Monday, September 11, 2006

September 11: Five Years On

In honour of it being September 11 today, I went to see the movie United 93, the story of the one hijacked plane that never reached its target, because the passengers tried to overthrow the hijackers. It was a very powerful movie. I have seen reviews that criticised "inaccuracies" in the film (although its not a documentary, but a docudrama), but I found it very believable.

One of the things I appreciated about the movie was the hijackers were not shown as some kind of personification of evil. It did not justify their actions. It showed them working the controls of the plane with hands bloody from the passengers they had stabbed. But they were shown as real people. They were shown as pale, sweating, terrified human beings, just like all the other pale, sweating, terrified human beings involved in September 11.

That was part of the power of the film - the feeling that it was something like the way things really happened, and would probably happen again in similar circumstances. There was the early "Are you kidding me?" disbelief among the air traffic control people as they realized that a series of hijacks had taken place. There was the continual failure of communications and other systems between the air traffic control centres, the military, federal aviation authorities and others that was all too believable. There was the incredible, still somehow almost unreal sight of the other planes crashing into the World Trade Centre and the Pentagon. There was the gradual realisation of the United 93 passengers that any attempt to bargain with the hijackers or to rely on anyone else to help them was useless, that the hijacking of their plane was actually a suicide mission, and that they were all going to die unless they did something.

Of course, they all died, anyway. The last part of the film showed the utter chaos at the end. Everyone, the passengers and the hijackers themselves, was moaning, weeping, fighting and praying to their different gods. But they all died together.

I came away with such a stunning impression of confusion, destruction and fucked up-ness. The ideologies of any of those involved actually seemed kind of beside the point.

And, you know, this impression was not just about the movie.

I thought, as I walked away from the movie, about how horrible it would be to be trapped in a tin can, fighting for your life while you plummet towards the ground. I thought about how horrible it would be to be trapped in the World Trade Centre, with all the smoke and the flames as the building crumbled around you and you saw people throwing themselves out of the windows.

I thought about the young Australian, American and other soldiers in Iraq. Probably wondering, like my partner did in Vietnam, what the hell kind of choices we have all made that would bring them to such an alien environment, killing or being killed.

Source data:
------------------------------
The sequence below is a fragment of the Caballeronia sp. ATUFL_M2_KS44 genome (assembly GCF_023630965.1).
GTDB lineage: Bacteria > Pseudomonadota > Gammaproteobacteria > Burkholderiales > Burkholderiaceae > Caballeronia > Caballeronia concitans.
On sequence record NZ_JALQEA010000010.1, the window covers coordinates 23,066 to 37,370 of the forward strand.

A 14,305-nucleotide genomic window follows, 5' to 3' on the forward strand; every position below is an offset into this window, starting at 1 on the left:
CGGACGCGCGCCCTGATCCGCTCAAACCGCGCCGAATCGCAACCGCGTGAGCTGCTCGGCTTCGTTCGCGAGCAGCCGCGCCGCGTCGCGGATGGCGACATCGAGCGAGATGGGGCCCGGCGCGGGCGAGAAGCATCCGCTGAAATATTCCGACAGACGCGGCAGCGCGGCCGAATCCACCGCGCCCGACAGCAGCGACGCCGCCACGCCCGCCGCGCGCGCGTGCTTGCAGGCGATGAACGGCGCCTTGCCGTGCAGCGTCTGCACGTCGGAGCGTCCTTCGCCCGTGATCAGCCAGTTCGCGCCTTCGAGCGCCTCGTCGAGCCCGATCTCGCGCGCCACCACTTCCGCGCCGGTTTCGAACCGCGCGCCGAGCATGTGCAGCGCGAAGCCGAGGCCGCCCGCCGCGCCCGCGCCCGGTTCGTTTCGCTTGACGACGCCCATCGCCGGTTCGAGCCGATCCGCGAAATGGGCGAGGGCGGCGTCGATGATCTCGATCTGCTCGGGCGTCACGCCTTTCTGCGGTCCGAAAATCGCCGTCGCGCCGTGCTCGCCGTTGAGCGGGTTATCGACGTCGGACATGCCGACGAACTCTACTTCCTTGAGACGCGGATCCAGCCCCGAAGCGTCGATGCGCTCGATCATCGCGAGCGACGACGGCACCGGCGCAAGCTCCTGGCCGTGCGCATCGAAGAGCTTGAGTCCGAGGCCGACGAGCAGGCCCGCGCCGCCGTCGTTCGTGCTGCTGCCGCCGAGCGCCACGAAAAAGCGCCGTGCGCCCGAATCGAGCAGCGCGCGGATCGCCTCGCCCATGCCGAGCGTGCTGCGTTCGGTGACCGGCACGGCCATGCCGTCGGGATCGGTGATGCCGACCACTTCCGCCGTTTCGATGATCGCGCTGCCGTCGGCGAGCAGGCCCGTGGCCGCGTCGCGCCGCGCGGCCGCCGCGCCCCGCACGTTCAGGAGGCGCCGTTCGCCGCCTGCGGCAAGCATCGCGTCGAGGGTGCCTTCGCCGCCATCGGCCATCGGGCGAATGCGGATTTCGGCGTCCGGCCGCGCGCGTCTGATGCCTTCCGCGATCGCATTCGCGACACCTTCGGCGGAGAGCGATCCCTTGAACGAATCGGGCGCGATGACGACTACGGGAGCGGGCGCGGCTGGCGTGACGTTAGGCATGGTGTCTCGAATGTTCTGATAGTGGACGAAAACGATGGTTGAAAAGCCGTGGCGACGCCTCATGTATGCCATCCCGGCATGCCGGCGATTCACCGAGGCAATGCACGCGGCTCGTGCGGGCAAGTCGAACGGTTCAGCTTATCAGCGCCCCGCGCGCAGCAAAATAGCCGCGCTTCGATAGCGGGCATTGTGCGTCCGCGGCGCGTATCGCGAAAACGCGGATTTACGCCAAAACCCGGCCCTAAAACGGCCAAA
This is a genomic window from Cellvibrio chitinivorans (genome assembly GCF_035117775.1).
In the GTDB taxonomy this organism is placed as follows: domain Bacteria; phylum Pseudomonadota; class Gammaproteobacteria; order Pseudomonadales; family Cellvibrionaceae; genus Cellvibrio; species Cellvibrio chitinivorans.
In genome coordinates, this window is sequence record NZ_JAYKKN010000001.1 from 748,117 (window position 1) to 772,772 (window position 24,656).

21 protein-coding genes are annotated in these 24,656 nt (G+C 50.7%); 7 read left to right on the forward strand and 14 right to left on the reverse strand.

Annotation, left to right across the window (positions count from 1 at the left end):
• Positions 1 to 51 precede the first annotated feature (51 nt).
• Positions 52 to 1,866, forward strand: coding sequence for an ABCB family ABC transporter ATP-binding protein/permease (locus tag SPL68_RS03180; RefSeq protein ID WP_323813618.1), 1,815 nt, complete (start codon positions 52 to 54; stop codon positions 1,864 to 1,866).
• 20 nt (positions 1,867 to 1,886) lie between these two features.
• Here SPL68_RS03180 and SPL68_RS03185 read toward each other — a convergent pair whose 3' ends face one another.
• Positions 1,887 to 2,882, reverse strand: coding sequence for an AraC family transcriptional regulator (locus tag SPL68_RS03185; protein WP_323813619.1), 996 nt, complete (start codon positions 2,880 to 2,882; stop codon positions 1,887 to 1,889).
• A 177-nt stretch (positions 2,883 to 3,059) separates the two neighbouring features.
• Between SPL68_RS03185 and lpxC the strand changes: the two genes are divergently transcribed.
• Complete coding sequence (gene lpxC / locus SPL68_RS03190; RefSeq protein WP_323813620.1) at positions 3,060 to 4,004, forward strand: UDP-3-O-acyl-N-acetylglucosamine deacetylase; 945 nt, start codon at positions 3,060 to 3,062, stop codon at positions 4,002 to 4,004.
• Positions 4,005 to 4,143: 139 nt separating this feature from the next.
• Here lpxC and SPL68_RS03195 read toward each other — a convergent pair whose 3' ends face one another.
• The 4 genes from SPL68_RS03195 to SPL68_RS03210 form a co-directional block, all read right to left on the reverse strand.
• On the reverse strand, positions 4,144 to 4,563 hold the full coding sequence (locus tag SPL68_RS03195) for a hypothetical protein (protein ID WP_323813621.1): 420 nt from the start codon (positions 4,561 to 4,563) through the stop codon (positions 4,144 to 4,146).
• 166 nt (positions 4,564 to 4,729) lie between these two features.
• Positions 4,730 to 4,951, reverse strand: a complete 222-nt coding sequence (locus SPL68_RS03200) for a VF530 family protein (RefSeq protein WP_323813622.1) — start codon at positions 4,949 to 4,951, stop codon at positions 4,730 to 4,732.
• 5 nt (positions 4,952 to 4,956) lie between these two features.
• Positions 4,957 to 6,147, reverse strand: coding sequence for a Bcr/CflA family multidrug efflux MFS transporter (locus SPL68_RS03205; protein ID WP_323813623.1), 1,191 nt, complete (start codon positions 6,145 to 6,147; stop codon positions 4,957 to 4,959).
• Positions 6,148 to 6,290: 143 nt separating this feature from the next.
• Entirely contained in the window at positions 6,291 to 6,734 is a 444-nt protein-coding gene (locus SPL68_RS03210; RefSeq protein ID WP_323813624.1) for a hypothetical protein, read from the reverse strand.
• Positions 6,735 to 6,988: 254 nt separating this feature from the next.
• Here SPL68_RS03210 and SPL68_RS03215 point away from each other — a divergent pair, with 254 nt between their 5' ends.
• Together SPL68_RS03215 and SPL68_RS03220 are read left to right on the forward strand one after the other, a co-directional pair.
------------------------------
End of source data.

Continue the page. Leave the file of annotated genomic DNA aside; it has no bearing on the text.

And, actually, I thought how horrible it would be to be an Iraqi civilian right now, too.

I thought about how the Christian and Muslim beliefs in a compassionate and merciful God seem to be fuelling all the killing. I thought about all the orphans, some of them babies like my Little Dude.

I thought about Bruce Springsteen's song Devils and Dust:

We've got God on our side
And we're just trying to survive
What if what you do to survive
Kills the things you love
Fear's a powerful thing
It'll turn your heart black, you can trust
It'll take your God filled soul
Fill it with devils and dust

Is all this fucked-upness really the best we can do?


Blogger Rob said...

It's amazing how much suffering and death has occurred in the world since the beginning of recorded history, much of it related in some way to religion (or the corruptive interpretation of it) - how so ironic!

3:53 AM  
Blogger cagedone said...

Well al this stuff just makes me more cynical about religion. Whatever creed it may be.

Scarey to think I walked through the twin towers plaza 4 months before it happened. I remember clearly the two towers disappearing up through the clouds. In some respects I am glad I did not choose to go to the top as a tourist, rather the Empire state building...Alas a majestic experience.

To think those people truely believed they would go to heaven if they carried out this terrible deed. Just how misguided can someone become? How twisted, how utterly devoid of intelligence can people be to beleive that killing 1000s of innocent people would be a short cut to God?

People be judged by actions, not what they believe. I know of a couple who don't beleive in religion, who spend their lives running programs for young kids, foster caring unlucky kids. In our normal society they give so much to others. Actions like these speak louder than any belief I can name.

5:59 AM  
Blogger FTN said...